coefficients. Studying investors’ valuations of investment decisions thus provides complementary
evidence on the role of banks in influencing firms’ investment choices.
Our evidence also sheds light on the debate regarding the role of Japanese banks in corporate
governance. Diamond (1984) and Fama (1985) view banks as financial intermediaries specializing in the
collection and evaluation of client firm information. As argued by Diamond (1991) this informational
advantage permits banks to perform a valuable monitoring function. Kaplan (1994), Kaplan and Minton
(1994), and Kang and Shivdasani (1995, 1997) find that Japanese firms with close bank ties experience
high levels of director appointments, CEO turnover, and asset restructuring during poor performance and
conclude that banks perform a valuable monitoring role.
This informational advantage however, can also endow banks with substantial power that can be
used ex-post to appropriate surplus from client firms (Rajan (1992)). Weinstein and Yafeh (1998) find
that firms closely affiliated with main banks tend to pay above market rates of interest on their bank debt.
Morck and Nakamura (1999) argue that bank director appointments are precipitated largely by liquidity
crises, and conclude that banks act primarily in the interests of short-term creditors without regard to
shareholder wealth. According to this bank power hypothesis, significant bank control has the potential to
facilitate acquisitions that serve creditor interests, possibly at the expense of shareholder wealth.
We find that on average, shareholders of acquiring firms in Japan realize a significantly positive
two-day cumulative mean abnormal return of 1.2 percent surrounding the initial announcement date. Over
the entire takeover window, starting from a day prior to the initial announcement and ending a day after
the effective date, the mean cumulative abnormal return is 5.4 percent. The positive and statistically
significant announcement return for Japanese acquirers contrasts sharply with much of the evidence on
acquiring firms from the U.S., which documents either a statistically insignificant or a small negative
average stock market reaction for acquisition announcements.
We investigate several explanations for the overall positive market response to acquisitions in
Japan, including differences in the method of payment, the high frequency of privately held takeover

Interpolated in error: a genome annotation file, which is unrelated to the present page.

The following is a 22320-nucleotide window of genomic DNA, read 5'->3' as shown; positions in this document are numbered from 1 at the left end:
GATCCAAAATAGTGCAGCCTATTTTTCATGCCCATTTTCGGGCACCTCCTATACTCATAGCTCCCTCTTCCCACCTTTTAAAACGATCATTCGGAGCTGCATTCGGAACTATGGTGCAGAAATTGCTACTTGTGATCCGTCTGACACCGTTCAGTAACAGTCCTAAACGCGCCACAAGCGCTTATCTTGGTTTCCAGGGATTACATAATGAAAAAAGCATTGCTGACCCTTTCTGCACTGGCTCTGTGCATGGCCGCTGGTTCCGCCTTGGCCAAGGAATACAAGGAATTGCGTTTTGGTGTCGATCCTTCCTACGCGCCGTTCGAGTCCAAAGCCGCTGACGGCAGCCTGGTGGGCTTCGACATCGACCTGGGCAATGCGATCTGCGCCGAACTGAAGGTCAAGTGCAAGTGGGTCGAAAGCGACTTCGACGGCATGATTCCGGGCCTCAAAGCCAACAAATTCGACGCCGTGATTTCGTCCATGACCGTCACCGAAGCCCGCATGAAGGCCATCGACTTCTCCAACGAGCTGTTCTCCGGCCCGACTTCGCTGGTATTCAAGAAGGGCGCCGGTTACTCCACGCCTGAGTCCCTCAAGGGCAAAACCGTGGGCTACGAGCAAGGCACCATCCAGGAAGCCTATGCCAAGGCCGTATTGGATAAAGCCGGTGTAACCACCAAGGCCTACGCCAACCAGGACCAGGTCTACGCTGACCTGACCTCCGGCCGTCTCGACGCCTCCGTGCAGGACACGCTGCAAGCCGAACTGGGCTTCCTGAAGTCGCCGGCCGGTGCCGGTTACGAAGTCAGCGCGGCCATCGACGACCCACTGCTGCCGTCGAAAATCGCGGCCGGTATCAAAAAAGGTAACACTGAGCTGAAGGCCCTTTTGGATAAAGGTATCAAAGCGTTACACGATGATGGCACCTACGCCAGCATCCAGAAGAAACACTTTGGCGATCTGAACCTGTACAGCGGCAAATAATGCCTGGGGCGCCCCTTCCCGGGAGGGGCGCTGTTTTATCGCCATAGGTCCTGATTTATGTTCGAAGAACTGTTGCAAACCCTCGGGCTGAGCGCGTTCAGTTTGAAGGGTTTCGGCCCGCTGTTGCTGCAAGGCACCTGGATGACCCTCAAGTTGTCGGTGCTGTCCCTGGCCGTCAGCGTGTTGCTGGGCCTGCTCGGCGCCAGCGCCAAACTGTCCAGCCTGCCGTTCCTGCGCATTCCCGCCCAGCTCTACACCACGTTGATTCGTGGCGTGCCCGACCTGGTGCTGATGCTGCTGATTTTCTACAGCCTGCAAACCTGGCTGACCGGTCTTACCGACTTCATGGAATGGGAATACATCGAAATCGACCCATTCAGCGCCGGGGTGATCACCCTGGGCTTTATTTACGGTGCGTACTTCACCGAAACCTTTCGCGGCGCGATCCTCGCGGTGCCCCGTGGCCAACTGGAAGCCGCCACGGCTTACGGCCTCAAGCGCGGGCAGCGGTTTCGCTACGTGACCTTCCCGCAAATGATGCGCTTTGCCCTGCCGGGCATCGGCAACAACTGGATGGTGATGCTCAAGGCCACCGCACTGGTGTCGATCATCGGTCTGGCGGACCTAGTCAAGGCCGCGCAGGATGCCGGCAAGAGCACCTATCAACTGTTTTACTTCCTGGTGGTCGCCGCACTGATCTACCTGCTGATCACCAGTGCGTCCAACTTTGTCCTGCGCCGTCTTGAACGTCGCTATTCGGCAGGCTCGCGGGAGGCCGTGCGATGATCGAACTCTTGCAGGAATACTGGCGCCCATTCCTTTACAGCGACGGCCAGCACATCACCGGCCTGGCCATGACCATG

targets in the sample, possible revelation of bidder specific information, and the practice of some
Japanese bidders making acquisitions to rescue financially distressed targets. These explanations do not
appear to explain why Japanese bidders fare better than U.S. acquirers.
The bidders’ financial structure prior to the acquisition is important in understanding the cross-
sectional variation in bidder returns. We document that the abnormal returns are positively and
significantly related to the bidder’s preacquisition leverage. Separating total leverage into borrowing from
banks and non-bank debt, we find that the extent of borrowings from banks is positively and significantly
associated with bidder returns, but that non-bank debt has little statistically discernible effect on bidder
returns. Among all banks, firms’ borrowings from their main bank appear to be particularly important.
We find that the fraction of assets financed by debt from main banks prior to the acquisition is positively
and significantly related to bidder returns. These results support the hypothesis that the superior
information of informed creditors such as main banks helps lower the costs of market imperfections and
facilitates shareholder value-enhancing investment policies. Our evidence, however, questions the
interpretation that Japanese banks act primarily in the interests of creditors without regard to shareholder
We find that the relation between acquirer returns and main bank linkages is stronger for low Q
acquirers, indicating that the monitoring role of banks is more prominent for firms with relatively poor
investment opportunities. We also find that the positive relation between bank financing and acquisition
returns are driven primarily by the earlier years in our sample, when bank ties were generally stronger due
to stringent bond market regulation. This finding casts doubt on the view that strong bank control is likely
to result in investment choices that are detrimental to shareholders. Since banks were in weaker financial
health during the latter part of our sample, the results are supportive of the argument advanced by Kang